Religious education is relatively common. Six-in-ten teens say they have participated in a religious education program, such as Sunday school or Hebrew school, including 29% who say they continue to participate often or sometimes and 31% who say they rarely participate or used to but no longer do so. And about half (51%) say they have been part of a religious youth group. Most religiously unaffiliated teens say they have not participated in these activities, though 32% say that they have received religious education at some point and 27% say they have participated in a religious youth group, even if they no longer do so.
By some measures, teens whose parents identify with or lean toward the Republican Party seem to be more religiously engaged than those whose parents are Democratic or lean to the Democratic Party. For example, teens with Republican parents are more likely to say they attend religious services weekly or more often, participate in religious education programs often or sometimes, and go to a religious youth group at least sometimes. They also are more likely to talk to their family about religion, say grace and read scripture with their family at least sometimes. These patterns hold even when the analysis is limited to teens who are religiously affiliated.
Evangelical Protestant teens are more religious than other teens by traditional measures, and also are more likely to say they at least sometimes engage in religious education or religious youth groups. Religion appears to be more deeply embedded in their lives in other ways, too: Evangelical teens are more likely than teens in other religious groups to say they regularly feel a deep sense of spiritual peace and well-being (at least once or twice a month). Seven-in-ten say this, compared with roughly half or fewer Catholic, mainline Protestant and unaffiliated teens. Evangelical teens also are more likely than these other groups to look to religious teachings and beliefs when making ethical decisions. As for evangelical parents, they are more likely than other parents to say it is very important that their teen is raised in their religion (71%) and that their teen marries someone in their religion (53%). Overall, 55% of parents with a religious affiliation say it is very important to raise their teen in their religion, while about a third (36%) say it is important that their child eventually marries within their faith.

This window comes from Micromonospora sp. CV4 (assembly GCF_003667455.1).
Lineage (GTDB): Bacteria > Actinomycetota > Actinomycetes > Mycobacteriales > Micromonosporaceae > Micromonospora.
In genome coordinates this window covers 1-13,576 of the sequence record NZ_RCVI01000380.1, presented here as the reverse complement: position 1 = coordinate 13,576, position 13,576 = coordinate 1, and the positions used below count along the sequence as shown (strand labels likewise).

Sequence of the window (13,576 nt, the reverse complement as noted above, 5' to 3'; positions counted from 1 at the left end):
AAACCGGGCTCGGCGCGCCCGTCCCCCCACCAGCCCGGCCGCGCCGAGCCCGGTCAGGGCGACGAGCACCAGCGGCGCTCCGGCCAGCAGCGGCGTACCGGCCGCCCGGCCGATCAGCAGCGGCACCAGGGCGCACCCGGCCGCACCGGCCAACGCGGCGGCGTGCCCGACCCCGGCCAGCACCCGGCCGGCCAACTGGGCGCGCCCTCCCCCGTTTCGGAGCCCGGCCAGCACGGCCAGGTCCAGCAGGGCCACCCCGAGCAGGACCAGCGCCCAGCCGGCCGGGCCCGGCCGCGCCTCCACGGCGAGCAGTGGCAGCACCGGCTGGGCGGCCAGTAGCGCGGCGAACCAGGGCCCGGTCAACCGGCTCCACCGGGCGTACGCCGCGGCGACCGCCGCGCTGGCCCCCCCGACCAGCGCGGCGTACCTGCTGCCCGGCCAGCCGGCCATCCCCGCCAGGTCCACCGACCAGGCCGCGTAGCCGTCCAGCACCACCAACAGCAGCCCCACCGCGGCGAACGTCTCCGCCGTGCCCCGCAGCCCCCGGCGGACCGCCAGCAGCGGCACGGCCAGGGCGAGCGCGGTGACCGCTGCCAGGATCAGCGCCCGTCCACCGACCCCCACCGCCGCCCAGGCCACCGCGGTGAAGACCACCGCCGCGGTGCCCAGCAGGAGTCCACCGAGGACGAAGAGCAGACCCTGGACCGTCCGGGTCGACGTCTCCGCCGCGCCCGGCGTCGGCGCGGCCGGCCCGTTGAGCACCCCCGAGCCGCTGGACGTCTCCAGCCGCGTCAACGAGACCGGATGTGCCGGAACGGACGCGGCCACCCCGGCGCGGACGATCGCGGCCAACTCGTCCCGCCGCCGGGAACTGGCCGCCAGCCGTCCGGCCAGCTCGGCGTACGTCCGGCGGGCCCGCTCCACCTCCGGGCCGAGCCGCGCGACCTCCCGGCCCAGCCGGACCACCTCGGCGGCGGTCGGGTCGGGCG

Teenagers tend to be open to the possibility that there may be truth in multiple faiths and that people can be moral without believing in God. A plurality of teens (45%) express the belief that many religions may be true, while 31% say that only one religion is true. Fewer teens say there is little or no truth in any religion.
A majority of teens (61%) say it is not necessary to believe in God to be moral and have good values, while 38% say it is necessary to believe in God to be moral. The pattern among parents on these questions is largely similar.
Many U.S. teens report having religious or spiritual experiences at least once or twice a month. Half feel a deep sense of spiritual peace and well-being at least monthly, while 46% say they think about the meaning and purpose of life and 40% report feeling a deep sense of wonder about the universe. The most common experience is a strong feeling of gratitude or thankfulness, reported by 77% of teens in the survey.
While religiously unaffiliated teens are just as likely as others to say they feel a deep sense of wonder about the universe, they are much less likely than teens in other religious groups to report feeling spiritual peace at least once or twice a month.
Note: Here are the questions used for this report, along with responses, and its methodology.